66. Importance of the FAOR: The FAO Representatives (FAORs) and their national professional staff were found to be central to FAO's work in policy support. Countries, in particular the former Soviet Bloc countries, where FAO was not present through an FAOR, were found to be seriously disadvantaged 25. FAORs filled three distinct roles which were very much dependent on their individual capacities:
67. Work in close association with IFIs: As already noted, many of the decisions taken for the agricultural sector are taken outside the line ministry, especially by Finance and Planning for whom the partner of choice is the IFIs. In working on the implications of more macro-policy for the agricultural sector, FAO can thus often be most effective if it works to develop the viability of policies developed in this process. FAO's input can serve to improve the understanding of micro-issues by the IFIs and Ministries of Finance, etc. (e.g. Egypt and Mozambique) and also to increase understanding in the Ministry of Agriculture of the wider policy agenda (e.g. Turkey). A major issue in ensuring participation and consultation remains the institutional location for the FAO part of the intervention, which may serve to reinforce the line ministry role in the dialogue or to have direct impact on the Finance/Planning team. FAO and the UN system may also be required to provide an alternative view from that of the IFIs to assist the government in making choices. FAO's role in each case should be clear.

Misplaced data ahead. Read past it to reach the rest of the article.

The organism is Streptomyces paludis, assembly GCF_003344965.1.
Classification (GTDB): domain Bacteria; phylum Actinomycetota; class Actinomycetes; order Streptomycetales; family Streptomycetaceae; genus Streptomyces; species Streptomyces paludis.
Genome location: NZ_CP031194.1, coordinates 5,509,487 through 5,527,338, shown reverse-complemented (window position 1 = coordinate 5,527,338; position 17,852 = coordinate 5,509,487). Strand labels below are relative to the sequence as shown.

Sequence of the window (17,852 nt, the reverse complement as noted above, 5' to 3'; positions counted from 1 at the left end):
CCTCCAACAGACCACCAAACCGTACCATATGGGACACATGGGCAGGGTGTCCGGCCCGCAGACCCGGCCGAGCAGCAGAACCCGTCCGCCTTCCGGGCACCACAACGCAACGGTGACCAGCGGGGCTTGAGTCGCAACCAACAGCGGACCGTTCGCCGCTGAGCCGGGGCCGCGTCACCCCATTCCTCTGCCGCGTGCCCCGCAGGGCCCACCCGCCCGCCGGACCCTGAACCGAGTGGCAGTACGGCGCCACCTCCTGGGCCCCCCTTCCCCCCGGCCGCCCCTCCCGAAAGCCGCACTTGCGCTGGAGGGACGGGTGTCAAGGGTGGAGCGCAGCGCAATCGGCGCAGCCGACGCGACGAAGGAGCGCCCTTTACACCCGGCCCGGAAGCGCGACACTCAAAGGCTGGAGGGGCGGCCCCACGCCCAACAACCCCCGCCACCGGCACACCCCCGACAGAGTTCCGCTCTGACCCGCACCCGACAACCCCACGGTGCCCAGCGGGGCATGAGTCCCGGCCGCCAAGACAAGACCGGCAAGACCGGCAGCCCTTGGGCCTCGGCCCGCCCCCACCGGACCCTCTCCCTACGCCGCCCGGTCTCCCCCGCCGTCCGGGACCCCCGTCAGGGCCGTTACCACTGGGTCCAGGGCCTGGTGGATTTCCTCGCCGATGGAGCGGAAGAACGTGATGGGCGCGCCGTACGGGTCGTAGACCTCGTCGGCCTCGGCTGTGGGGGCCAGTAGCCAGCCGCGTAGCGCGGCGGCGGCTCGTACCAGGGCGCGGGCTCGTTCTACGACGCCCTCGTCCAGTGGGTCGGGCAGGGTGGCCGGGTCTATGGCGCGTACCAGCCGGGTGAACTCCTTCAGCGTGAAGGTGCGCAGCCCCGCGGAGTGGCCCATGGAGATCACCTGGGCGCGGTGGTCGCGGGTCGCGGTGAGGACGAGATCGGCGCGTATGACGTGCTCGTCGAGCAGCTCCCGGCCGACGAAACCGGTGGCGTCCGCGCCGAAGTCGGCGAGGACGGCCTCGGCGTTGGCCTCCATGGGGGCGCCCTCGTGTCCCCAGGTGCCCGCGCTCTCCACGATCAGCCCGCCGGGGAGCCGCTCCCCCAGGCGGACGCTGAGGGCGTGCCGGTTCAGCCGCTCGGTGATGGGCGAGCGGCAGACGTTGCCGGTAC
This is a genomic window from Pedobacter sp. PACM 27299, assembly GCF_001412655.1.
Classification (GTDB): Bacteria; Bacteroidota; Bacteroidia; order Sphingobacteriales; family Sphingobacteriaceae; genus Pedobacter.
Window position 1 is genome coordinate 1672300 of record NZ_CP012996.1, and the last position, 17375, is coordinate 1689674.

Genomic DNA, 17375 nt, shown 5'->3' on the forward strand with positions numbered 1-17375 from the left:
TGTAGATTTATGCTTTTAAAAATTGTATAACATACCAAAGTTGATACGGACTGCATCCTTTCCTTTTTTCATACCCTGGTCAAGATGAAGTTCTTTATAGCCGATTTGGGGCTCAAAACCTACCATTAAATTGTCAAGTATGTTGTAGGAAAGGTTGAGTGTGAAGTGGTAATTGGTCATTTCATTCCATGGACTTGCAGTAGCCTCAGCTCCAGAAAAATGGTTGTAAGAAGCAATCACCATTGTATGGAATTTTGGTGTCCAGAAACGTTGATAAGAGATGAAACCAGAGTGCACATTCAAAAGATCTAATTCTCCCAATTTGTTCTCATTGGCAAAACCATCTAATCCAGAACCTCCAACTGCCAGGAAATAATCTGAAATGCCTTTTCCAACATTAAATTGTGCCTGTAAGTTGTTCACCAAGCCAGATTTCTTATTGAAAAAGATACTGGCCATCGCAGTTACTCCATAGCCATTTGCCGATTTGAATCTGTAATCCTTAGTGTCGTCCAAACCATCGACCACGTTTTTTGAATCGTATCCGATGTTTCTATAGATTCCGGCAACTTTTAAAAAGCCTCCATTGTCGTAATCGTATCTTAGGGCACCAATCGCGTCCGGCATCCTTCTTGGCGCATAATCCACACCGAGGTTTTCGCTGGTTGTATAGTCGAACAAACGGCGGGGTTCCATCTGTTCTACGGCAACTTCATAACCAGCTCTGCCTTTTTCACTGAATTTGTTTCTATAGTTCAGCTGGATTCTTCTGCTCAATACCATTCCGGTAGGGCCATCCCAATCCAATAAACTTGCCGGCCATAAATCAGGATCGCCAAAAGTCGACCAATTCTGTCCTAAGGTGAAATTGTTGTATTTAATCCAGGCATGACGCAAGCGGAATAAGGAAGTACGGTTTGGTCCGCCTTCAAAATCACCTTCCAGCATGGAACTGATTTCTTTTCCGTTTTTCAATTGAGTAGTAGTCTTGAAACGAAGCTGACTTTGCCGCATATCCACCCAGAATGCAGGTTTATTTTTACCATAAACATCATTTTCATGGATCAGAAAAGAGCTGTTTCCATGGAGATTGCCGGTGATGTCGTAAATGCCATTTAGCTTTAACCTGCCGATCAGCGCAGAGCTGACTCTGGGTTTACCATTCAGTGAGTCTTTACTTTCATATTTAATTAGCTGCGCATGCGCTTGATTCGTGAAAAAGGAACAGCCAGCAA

68. Particular examples of work on policy in close association with IFIs were reviewed in:
69. Within the evaluation there was no basis for examining in absolute terms the cost-benefit of FAO contributions to national policy development. In comparison with other agencies, FAO had held down the cost of the international input and had also tended to follow a process at the national level, which was less expensive in proportion to outcomes than the reliance on expatriate teams which characterises some policy assistance work. On the other hand, as will be evident from the discussion above, it is considered that FAO could capitalise to a greater extent on the synergies between units at both Headquarters and decentralized units and on FAORs. Greater decentralisation and flexibility in operations would also reduce costs and this was a concern of both countries and international partners. FAO could also concentrate more in areas of country need and the Organization's relative strength. Recommendations address these issues.